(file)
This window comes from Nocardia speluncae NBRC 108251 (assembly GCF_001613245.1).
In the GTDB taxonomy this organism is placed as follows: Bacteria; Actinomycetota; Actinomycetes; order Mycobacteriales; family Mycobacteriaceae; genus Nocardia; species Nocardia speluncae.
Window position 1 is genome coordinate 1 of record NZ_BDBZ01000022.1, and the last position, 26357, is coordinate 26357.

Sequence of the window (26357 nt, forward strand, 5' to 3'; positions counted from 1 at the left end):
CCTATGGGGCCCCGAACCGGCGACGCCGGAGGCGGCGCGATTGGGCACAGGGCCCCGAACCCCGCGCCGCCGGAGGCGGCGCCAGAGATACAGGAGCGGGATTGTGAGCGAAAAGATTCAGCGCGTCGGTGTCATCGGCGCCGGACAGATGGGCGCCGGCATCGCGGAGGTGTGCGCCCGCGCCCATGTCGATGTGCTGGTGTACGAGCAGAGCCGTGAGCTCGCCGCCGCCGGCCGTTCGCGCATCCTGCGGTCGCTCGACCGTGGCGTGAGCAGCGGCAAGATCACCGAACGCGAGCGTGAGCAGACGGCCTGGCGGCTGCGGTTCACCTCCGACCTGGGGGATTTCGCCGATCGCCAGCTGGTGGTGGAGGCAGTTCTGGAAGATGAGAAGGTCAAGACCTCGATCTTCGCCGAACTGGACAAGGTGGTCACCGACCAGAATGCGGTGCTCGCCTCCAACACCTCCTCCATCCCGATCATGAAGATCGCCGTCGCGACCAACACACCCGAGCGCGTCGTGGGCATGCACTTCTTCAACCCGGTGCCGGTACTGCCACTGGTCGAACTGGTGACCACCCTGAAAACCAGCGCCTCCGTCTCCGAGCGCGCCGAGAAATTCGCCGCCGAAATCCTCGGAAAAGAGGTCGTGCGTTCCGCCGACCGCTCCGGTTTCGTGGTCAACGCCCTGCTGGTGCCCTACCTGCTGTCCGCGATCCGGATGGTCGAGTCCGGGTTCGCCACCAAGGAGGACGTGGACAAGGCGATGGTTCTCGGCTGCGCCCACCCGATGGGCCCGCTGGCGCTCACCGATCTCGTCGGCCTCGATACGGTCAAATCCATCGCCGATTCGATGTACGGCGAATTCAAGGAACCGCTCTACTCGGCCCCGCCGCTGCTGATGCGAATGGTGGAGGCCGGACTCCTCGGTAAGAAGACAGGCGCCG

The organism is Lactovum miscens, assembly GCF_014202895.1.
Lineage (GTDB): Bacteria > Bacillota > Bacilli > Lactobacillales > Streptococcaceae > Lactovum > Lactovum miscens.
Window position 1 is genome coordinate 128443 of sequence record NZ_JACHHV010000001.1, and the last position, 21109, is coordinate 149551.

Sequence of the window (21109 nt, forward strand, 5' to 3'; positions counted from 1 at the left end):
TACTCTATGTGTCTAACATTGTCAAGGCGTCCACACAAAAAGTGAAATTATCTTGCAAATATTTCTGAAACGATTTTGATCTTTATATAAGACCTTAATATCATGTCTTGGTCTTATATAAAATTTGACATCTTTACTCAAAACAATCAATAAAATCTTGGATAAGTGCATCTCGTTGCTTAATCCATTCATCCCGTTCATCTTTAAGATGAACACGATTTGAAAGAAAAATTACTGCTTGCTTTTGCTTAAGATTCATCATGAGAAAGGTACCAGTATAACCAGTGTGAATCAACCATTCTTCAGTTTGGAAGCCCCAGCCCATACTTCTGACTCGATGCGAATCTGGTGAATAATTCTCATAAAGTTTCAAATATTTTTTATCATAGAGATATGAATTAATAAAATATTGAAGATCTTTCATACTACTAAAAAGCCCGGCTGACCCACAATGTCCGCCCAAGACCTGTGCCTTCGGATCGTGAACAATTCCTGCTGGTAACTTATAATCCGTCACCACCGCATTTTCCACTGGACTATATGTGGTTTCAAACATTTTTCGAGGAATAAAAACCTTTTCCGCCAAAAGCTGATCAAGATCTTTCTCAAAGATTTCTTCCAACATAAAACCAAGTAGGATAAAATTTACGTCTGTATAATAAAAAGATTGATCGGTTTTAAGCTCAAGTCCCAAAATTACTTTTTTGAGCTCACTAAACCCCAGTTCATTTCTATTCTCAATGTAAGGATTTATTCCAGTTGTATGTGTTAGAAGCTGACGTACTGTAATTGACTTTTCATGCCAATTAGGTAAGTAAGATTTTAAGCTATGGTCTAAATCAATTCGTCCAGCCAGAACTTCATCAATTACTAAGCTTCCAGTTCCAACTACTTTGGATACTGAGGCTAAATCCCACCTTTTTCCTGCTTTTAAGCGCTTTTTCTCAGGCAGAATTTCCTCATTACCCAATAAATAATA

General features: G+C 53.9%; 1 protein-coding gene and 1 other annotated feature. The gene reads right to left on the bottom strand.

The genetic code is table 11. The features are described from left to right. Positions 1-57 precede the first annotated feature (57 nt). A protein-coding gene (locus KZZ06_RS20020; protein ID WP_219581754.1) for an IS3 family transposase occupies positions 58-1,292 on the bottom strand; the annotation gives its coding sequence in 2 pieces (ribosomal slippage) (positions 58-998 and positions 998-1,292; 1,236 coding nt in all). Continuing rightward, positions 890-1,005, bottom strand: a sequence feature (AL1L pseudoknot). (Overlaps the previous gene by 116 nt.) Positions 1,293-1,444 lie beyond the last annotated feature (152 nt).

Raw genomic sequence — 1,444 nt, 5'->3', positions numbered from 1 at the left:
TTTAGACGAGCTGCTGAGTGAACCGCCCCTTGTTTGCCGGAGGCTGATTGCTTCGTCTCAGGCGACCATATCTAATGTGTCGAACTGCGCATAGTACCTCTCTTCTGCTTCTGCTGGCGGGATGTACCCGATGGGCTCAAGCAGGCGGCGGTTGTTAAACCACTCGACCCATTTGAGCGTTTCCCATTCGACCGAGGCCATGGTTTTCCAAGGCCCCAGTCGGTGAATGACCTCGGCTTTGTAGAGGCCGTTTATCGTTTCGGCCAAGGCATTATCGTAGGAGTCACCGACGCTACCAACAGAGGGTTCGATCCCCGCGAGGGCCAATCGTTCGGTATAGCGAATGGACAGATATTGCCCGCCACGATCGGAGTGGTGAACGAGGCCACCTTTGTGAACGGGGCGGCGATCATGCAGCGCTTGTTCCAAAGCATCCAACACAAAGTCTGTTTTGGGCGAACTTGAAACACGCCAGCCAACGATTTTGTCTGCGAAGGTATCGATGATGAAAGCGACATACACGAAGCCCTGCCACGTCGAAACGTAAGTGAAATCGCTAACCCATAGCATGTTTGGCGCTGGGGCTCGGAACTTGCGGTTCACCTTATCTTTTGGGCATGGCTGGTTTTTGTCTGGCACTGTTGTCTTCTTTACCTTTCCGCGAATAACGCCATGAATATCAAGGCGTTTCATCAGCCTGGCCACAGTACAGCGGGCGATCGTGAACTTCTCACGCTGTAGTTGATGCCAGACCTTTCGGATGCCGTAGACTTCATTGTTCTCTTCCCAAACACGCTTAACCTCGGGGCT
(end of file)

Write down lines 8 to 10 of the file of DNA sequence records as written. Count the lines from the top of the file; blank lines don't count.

Window position 1 is genome coordinate 128443 of sequence record NZ_JACHHV010000001.1, and the last position, 21109, is coordinate 149551.

Sequence of the window (21109 nt, forward strand, 5' to 3'; positions counted from 1 at the left end):
TACTCTATGTGTCTAACATTGTCAAGGCGTCCACACAAAAAGTGAAATTATCTTGCAAATATTTCTGAAACGATTTTGATCTTTATATAAGACCTTAATATCATGTCTTGGTCTTATATAAAATTTGACATCTTTACTCAAAACAATCAATAAAATCTTGGATAAGTGCATCTCGTTGCTTAATCCATTCATCCCGTTCATCTTTAAGATGAACACGATTTGAAAGAAAAATTACTGCTTGCTTTTGCTTAAGATTCATCATGAGAAAGGTACCAGTATAACCAGTGTGAATCAACCATTCTTCAGTTTGGAAGCCCCAGCCCATACTTCTGACTCGATGCGAATCTGGTGAATAATTCTCATAAAGTTTCAAATATTTTTTATCATAGAGATATGAATTAATAAAATATTGAAGATCTTTCATACTACTAAAAAGCCCGGCTGACCCACAATGTCCGCCCAAGACCTGTGCCTTCGGATCGTGAACAATTCCTGCTGGTAACTTATAATCCGTCACCACCGCATTTTCCACTGGACTATATGTGGTTTCAAACATTTTTCGAGGAATAAAAACCTTTTCCGCCAAAAGCTGATCAAGATCTTTCTCAAAGATTTCTTCCAACATAAAACCAAGTAGGATAAAATTTACGTCTGTATAATAAAAAGATTGATCGGTTTTAAGCTCAAGTCCCAAAATTACTTTTTTGAGCTCACTAAACCCCAGTTCATTTCTATTCTCAATGTAAGGATTTATTCCAGTTGTATGTGTTAGAAGCTGACGTACTGTAATTGACTTTTCATGCCAATTAGGTAAGTAAGATTTTAAGCTATGGTCTAAATCAATTCGTCCAGCCAGAACTTCATCAATTACTAAGCTTCCAGTTCCAACTACTTTGGATACTGAGGCTAAATCCCACCTTTTTCCTGCTTTTAAGCGCTTTTTCTCAGGCAGAATTTCCTCATTACCCAATAAATAATA